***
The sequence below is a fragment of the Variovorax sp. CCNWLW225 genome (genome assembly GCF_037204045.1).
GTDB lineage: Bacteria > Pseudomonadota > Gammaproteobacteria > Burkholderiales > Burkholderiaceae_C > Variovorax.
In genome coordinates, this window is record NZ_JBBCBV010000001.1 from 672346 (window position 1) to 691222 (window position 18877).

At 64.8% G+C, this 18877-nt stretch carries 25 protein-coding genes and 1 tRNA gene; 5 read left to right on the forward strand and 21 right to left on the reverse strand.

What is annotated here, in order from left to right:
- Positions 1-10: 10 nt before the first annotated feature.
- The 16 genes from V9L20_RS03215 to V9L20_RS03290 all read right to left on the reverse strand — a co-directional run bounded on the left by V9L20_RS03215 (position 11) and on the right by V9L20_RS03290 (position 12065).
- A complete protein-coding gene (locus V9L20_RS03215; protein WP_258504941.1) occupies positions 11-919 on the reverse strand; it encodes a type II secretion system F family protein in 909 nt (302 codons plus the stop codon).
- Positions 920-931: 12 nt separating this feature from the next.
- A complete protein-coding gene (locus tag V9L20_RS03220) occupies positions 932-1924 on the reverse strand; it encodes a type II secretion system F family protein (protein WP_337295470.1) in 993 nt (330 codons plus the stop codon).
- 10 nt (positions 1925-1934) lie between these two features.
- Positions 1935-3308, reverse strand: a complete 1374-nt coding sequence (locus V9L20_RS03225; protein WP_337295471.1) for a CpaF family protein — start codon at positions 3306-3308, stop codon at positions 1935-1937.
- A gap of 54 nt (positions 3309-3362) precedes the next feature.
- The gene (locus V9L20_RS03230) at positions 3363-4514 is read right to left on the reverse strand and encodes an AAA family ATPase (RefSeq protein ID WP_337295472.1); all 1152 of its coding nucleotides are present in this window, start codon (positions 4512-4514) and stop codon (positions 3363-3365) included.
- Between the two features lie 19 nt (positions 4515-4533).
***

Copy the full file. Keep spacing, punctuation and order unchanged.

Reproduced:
The sequence below is a fragment of the Variovorax sp. CCNWLW225 genome (genome assembly GCF_037204045.1).
GTDB lineage: Bacteria > Pseudomonadota > Gammaproteobacteria > Burkholderiales > Burkholderiaceae_C > Variovorax.
In genome coordinates, this window is record NZ_JBBCBV010000001.1 from 672346 (window position 1) to 691222 (window position 18877).

At 64.8% G+C, this 18877-nt stretch carries 25 protein-coding genes and 1 tRNA gene; 5 read left to right on the forward strand and 21 right to left on the reverse strand.

What is annotated here, in order from left to right:
- Positions 1-10: 10 nt before the first annotated feature.
- The 16 genes from V9L20_RS03215 to V9L20_RS03290 all read right to left on the reverse strand — a co-directional run bounded on the left by V9L20_RS03215 (position 11) and on the right by V9L20_RS03290 (position 12065).
- A complete protein-coding gene (locus V9L20_RS03215; protein WP_258504941.1) occupies positions 11-919 on the reverse strand; it encodes a type II secretion system F family protein in 909 nt (302 codons plus the stop codon).
- Positions 920-931: 12 nt separating this feature from the next.
- A complete protein-coding gene (locus tag V9L20_RS03220) occupies positions 932-1924 on the reverse strand; it encodes a type II secretion system F family protein (protein WP_337295470.1) in 993 nt (330 codons plus the stop codon).
- 10 nt (positions 1925-1934) lie between these two features.
- Positions 1935-3308, reverse strand: a complete 1374-nt coding sequence (locus V9L20_RS03225; protein WP_337295471.1) for a CpaF family protein — start codon at positions 3306-3308, stop codon at positions 1935-1937.
- A gap of 54 nt (positions 3309-3362) precedes the next feature.
- The gene (locus V9L20_RS03230) at positions 3363-4514 is read right to left on the reverse strand and encodes an AAA family ATPase (RefSeq protein ID WP_337295472.1); all 1152 of its coding nucleotides are present in this window, start codon (positions 4512-4514) and stop codon (positions 3363-3365) included.
- Between the two features lie 19 nt (positions 4515-4533).